Biotypes of the Brown Planthopper, Nilaparvara lugens (Stal)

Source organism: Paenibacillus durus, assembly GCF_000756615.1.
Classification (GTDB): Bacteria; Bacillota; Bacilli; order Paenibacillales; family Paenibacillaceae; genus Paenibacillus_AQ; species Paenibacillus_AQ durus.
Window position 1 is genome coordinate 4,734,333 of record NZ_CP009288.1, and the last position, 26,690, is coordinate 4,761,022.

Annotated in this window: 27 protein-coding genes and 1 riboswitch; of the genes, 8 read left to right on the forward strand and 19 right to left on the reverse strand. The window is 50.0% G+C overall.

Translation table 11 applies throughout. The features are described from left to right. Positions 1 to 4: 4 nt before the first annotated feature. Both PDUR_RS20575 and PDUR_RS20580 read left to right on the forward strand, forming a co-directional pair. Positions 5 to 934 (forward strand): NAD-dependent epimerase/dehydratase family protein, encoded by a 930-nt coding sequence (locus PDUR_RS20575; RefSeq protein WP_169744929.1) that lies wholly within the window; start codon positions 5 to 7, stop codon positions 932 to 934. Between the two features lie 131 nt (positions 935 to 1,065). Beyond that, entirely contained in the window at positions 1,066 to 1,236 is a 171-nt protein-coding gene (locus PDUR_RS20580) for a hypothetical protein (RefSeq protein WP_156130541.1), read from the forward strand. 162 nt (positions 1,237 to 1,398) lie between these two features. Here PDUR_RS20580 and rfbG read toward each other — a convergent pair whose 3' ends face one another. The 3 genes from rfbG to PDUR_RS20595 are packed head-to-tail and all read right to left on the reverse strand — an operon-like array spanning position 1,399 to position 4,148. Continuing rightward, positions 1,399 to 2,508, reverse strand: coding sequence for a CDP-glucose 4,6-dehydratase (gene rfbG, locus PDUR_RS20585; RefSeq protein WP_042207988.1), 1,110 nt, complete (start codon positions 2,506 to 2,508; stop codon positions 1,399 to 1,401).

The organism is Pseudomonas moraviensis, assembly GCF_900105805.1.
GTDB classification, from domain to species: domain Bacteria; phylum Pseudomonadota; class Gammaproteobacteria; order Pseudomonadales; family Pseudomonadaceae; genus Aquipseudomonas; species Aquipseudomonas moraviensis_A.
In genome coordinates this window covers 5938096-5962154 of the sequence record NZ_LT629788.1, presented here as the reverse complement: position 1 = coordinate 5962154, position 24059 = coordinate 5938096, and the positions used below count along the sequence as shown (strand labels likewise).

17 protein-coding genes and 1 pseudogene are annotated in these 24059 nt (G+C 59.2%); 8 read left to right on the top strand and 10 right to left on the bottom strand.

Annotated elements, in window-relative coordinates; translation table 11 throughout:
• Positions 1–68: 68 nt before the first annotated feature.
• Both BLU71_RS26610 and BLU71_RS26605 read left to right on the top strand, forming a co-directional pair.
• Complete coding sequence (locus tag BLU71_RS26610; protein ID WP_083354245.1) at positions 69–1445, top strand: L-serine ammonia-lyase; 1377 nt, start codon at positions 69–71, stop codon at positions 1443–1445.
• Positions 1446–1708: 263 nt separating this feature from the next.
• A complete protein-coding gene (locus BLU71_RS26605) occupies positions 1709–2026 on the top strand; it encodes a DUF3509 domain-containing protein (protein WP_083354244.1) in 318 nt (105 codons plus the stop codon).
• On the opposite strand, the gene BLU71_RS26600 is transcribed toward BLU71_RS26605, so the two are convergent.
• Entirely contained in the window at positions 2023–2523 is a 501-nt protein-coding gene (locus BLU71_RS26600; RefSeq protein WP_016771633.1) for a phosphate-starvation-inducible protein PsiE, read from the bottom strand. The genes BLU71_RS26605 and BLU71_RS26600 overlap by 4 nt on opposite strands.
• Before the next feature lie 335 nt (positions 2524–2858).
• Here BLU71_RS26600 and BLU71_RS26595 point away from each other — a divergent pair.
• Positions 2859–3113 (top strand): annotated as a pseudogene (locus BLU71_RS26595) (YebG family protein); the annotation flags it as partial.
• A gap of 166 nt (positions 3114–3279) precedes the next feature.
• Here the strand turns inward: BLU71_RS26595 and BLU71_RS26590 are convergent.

The brown planthopper, N. lugens (Stal), has become a serious pest of rice in tropical Asia during the last decade. At high pest density, its feeding damage causes 'hopperburn' or complete wilting and drying of the rice plant. It also transmits grassy and ragged stunt virus diseases. The estimated losses caused by the pest in tropical Asia exceed $US\$300$ millions. While cultivation of resistant rice varieties has proved to be highly effective against the pest, their long-term stability is threatened because of the evolution of prolific biotypes which can destroy these varieties. At present, identification of biotypes is based principally on the differential reactions of host rice varieties to the pest and on host-mediated behavioral and physiological responses of the pest. Recent findings of morphological differences in adult rostrum, legs, and antennae, body parts that possess receptors for host plant location and discrimination, and cytological differences in N. lugens populations maintained as stock cultures strongly complement other biotype studies. So far, three N. lugens biotypes have been identified in the Philippines. Biotype I can survive on and damage varieties that do not carry and genes for resistance, while Biotype 2 survives on resistant varieties carrying Bph 1 gene and Biotype 3 on varieties carrying gene bph 2. However, none of these biotypes can survive on varieties with genes Bph 3 or bph 4. Several varieties which are resistant in the Philippines are susceptible in India and Sri Lanka as the South Asian biotypes of N. lugens are more virulent than Southeast Asian biotypes. To monitor the pest biotypes in different geographical regions and to identify new sources of resistance, an International Brown Planthopper Nursery has been established in many cooperating countries. The evolution of biotypes is an exceedingly complex process which is governed by the interactions of genetic and biological factors of the pest populations and the genetic makeup of the cultivated varieties. While the strategy for sequential release of varieties with major resistance genes has been fairly successful so far, the monegenic resistance of these varieties makes them vulnerable to the development of the pest biotypes. Therefore, present breeding endeavors envisage utilizing both major and minor resistance genes for effective control of the pest.
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